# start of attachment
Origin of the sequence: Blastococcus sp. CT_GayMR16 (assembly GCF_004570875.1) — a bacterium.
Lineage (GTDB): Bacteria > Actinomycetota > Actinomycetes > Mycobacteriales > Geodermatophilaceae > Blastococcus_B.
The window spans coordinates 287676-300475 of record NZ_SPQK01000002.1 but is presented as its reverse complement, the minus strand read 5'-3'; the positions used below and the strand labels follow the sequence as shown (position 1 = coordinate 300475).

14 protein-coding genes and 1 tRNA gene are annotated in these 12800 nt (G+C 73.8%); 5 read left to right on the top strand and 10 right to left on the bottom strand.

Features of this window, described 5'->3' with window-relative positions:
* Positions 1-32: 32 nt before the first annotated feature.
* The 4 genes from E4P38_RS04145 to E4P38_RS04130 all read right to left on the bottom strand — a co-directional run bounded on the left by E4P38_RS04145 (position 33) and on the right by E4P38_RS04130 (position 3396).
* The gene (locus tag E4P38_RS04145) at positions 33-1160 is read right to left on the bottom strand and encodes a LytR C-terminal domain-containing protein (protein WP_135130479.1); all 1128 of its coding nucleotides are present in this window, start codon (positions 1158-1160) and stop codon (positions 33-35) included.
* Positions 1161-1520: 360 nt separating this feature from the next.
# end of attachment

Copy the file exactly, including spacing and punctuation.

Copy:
Origin of the sequence: Blastococcus sp. CT_GayMR16 (assembly GCF_004570875.1) — a bacterium.
Lineage (GTDB): Bacteria > Actinomycetota > Actinomycetes > Mycobacteriales > Geodermatophilaceae > Blastococcus_B.
The window spans coordinates 287676-300475 of record NZ_SPQK01000002.1 but is presented as its reverse complement, the minus strand read 5'-3'; the positions used below and the strand labels follow the sequence as shown (position 1 = coordinate 300475).

14 protein-coding genes and 1 tRNA gene are annotated in these 12800 nt (G+C 73.8%); 5 read left to right on the top strand and 10 right to left on the bottom strand.

Features of this window, described 5'->3' with window-relative positions:
* Positions 1-32: 32 nt before the first annotated feature.
* The 4 genes from E4P38_RS04145 to E4P38_RS04130 all read right to left on the bottom strand — a co-directional run bounded on the left by E4P38_RS04145 (position 33) and on the right by E4P38_RS04130 (position 3396).
* The gene (locus tag E4P38_RS04145) at positions 33-1160 is read right to left on the bottom strand and encodes a LytR C-terminal domain-containing protein (protein WP_135130479.1); all 1128 of its coding nucleotides are present in this window, start codon (positions 1158-1160) and stop codon (positions 33-35) included.
* Positions 1161-1520: 360 nt separating this feature from the next.